Do the Police Need a Search Warrant?

Police with Search Warrant

Search warrants. Anyone who has watched a crime drama on television is familiar with the concept: police officers charging into a home on the authority of a piece of paper. Or, if it’s a slightly more exciting plot, loose cannon detectives throwing caution to the wind and opting to commit a search without a warrant…creating problems for the lawyers later on in the episode.

But in the real world, what does a search warrant actually entail? And when do the police need one to perform a search? Below we cover some of the most frequently asked questions about search warrants in Queensland.

What is a Search Warrant?

In Queensland, the police generally do not have the right to search a person or premises (though exception do apply and are outlined below). However, if the officers obtain a search warrant they will be allowed to both enter the premises and search therein.

A search warrant is a written order issued by a judge or magistrate that grants police the authority to enter and search a premises at a specified date and time for the narrow purpose of seizing specified evidence which is believed to be connected to the commission of a crime.

Searching a Residence

            The police may try to enter a residence in order to conduct a search in order to obtain evidence relating to a crime. If the police are allowed to enter the premises and commit a search, then it is best for you to not answer any questions as any statements (including confessions) that you make may be used against you.

With a Warrant

If the police have a warrant, you should first ask to see it and then insist on receiving a copy of the warrant. Pay attention to the details and make note of anything that seems incorrect. Even with a warrant, the police may only stay as long as is reasonably necessary to complete the task outlined in the warrant. When entering the property, the police must also provide you with a list of their powers under the warrant, possibly including (but not limited to):

  1. Removing wall, floor, or ceiling panels when searching for evidence
  2. Photographing possible evidence
  3. Digging
  4. Seizing your property as evidence
  5. Opening locked safes, cupboards, chests, filing cabinets, etc.
  6. Detaining or searching individuals on the premises to determine if they have anything detailed on the warrant.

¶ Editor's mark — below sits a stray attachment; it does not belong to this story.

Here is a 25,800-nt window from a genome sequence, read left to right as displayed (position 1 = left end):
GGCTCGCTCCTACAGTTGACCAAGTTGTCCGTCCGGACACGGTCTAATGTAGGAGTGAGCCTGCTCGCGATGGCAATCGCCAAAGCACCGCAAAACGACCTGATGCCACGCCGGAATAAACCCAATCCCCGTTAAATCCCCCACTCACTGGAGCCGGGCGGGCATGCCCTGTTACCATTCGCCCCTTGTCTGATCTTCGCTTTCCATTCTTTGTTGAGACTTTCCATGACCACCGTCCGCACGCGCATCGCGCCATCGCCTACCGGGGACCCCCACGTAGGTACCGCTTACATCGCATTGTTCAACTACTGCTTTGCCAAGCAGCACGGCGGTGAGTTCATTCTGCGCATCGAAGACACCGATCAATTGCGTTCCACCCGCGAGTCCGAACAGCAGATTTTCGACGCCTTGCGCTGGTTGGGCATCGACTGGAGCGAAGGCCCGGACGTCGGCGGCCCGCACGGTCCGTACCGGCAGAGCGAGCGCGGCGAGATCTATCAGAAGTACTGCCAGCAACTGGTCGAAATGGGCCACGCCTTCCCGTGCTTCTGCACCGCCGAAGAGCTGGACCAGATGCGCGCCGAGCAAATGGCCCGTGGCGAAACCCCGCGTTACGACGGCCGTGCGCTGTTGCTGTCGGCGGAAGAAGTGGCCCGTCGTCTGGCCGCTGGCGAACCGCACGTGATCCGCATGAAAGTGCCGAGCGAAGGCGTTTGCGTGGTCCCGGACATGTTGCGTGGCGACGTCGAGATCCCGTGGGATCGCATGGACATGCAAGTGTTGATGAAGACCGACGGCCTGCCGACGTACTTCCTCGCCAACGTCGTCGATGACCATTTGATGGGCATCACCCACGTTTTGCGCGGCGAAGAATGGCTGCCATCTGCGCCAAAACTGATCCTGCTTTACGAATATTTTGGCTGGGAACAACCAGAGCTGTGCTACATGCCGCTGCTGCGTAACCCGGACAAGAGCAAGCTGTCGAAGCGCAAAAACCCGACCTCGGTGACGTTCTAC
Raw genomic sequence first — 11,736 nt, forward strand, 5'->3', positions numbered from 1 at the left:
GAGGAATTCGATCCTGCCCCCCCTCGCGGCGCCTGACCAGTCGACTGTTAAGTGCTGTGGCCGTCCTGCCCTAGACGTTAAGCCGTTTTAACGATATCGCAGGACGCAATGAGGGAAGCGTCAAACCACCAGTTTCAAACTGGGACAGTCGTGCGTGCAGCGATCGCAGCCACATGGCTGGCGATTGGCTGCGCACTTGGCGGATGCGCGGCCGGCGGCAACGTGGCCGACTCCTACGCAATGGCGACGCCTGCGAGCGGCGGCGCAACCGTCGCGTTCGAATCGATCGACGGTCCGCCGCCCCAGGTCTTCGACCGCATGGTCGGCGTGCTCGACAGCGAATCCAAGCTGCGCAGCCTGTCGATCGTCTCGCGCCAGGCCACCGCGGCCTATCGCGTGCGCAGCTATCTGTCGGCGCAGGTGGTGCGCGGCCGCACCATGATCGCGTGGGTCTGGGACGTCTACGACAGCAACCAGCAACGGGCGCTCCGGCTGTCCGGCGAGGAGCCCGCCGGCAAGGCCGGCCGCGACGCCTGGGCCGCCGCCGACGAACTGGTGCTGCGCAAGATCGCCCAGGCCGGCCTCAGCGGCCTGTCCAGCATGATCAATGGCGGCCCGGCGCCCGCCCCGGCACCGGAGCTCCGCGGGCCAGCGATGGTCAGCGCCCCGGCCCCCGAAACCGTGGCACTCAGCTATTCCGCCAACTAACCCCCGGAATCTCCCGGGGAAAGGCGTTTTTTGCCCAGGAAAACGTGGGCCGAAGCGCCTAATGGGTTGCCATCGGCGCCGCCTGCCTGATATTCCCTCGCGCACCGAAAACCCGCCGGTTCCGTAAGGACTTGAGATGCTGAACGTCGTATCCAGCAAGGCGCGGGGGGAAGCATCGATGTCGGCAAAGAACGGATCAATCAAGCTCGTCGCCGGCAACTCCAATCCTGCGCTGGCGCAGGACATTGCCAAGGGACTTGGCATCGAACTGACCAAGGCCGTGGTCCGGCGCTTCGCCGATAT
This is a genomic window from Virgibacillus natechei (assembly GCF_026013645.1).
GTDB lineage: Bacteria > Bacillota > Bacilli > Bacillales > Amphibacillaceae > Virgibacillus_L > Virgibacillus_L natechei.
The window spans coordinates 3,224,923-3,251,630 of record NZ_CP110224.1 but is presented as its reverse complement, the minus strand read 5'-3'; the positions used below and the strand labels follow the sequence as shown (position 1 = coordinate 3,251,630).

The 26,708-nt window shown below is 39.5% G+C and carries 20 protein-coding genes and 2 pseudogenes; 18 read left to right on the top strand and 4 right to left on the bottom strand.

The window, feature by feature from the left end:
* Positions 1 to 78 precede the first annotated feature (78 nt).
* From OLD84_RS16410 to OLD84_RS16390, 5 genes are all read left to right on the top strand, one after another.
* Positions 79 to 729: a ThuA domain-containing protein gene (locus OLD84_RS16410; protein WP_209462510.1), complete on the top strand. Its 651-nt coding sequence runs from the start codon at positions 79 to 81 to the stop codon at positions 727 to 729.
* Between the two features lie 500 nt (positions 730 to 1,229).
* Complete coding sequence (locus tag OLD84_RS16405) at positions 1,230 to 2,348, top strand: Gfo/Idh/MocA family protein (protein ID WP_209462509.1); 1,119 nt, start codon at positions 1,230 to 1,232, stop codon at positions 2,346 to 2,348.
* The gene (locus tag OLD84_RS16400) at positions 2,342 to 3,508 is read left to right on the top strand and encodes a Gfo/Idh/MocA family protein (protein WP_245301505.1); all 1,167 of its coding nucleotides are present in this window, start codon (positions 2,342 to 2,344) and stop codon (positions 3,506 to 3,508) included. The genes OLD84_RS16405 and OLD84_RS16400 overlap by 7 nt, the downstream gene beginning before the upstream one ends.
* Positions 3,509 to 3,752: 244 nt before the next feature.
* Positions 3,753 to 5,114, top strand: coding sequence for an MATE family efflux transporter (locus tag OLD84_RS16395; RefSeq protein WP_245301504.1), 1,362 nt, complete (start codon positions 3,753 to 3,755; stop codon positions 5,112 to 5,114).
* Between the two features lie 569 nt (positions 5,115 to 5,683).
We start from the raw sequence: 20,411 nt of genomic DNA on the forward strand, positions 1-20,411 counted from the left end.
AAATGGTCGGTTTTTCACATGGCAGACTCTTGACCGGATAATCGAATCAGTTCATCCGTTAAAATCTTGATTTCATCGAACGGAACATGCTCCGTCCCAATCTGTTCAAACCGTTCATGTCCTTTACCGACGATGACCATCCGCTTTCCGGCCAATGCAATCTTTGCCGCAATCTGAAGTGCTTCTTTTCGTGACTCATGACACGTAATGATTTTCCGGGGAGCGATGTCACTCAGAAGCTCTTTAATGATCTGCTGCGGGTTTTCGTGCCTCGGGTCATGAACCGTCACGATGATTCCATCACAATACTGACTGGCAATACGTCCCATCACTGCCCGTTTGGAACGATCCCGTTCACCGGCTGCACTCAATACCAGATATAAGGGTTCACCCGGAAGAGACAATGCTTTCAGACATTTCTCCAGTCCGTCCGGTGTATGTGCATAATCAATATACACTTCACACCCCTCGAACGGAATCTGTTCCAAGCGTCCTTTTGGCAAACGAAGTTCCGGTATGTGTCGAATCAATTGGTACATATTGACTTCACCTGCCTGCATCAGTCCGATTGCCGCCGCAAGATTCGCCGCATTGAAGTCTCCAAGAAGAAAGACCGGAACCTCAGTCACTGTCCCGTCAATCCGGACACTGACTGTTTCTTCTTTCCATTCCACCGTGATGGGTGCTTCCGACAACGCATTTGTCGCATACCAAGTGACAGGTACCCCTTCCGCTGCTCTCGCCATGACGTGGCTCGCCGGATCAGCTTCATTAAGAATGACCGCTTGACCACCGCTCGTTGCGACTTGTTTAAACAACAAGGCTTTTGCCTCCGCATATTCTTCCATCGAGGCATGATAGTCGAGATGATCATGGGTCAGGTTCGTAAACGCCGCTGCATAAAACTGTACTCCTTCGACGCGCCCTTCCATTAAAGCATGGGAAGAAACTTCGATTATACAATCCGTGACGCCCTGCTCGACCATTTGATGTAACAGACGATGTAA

If your property is damaged by a police search authorized by a warrant which allows forced entry and they find drugs or evidence of an offence, then you probably won’t be compensated for the damage. However, if no evidence is produced, you should contact the senior police officer to file an official complaint.

Without a Warrant

If the police do not have a warrant, you can usually refuse them entry. If you refuse them entry, do so respectfully by clearly stating that you are not inviting them in and do not give your consent for them to remain on the property.

However, there are times when Queensland police can enter a property without a warrant or your consent, including:

  1. To arrest a person they reasonably suspect is located on the property
  2. To conduct a breathalyzer test
  3. To serve legal documents or notices
  4. When there is a seriously injured person on the premises
  5. To search for evidence that they reasonable suspect will be otherwise destroyed or hidden
  6. To reach a crime scene
  7. To detain someone under an anti-terrorism preventative detention order.

When they enter without a warrant for any of these reasons, they are only permitted to do so for the reasonable amount of time it would take them to perform the action or serve the document. If they are entering sans warrant to arrest or detain someone, the officer must have a reasonable suspicion that the person is actually on the premises. Reasonable suspicion, like reasonable time, is fairly subjective. But most courts agree that there needs to be some fact which would cause a reasonably minded person to conclude something.

Searching Your Person, Belongings, or Vehicle

            Though the police are not automatically authorized to conduct a search of your person, belongings, or car, they may do so (even without a warrant) if they have a reasonable suspicion that any of the following items are in your possession:

  1. Weapons
  2. Illegal drugs or paraphernalia
  3. Stolen property
  4. Graffiti instruments
  5. Housebreaking or car stealing instruments
  6. Something you intend to harm yourself or others with
  7. Evidence of drinking alcohol in a public place
  8. Evidence of either willful damage or an offence punishable by 7 years jail-time.

If a police officer may legally search you, then the searching officer must be of your same sex, respect your dignity, and limit the scope of the search as much as possible. In the case of a strip search the police may not search your body cavities and respect your privacy.


In Queensland, the search warrant must specifically state that the search is meant to include your computer or cellphone. If it does not, then you have the legal right to refuse access. If it does, then you are legally required to provide the necessary passwords and facilitate access as best you can.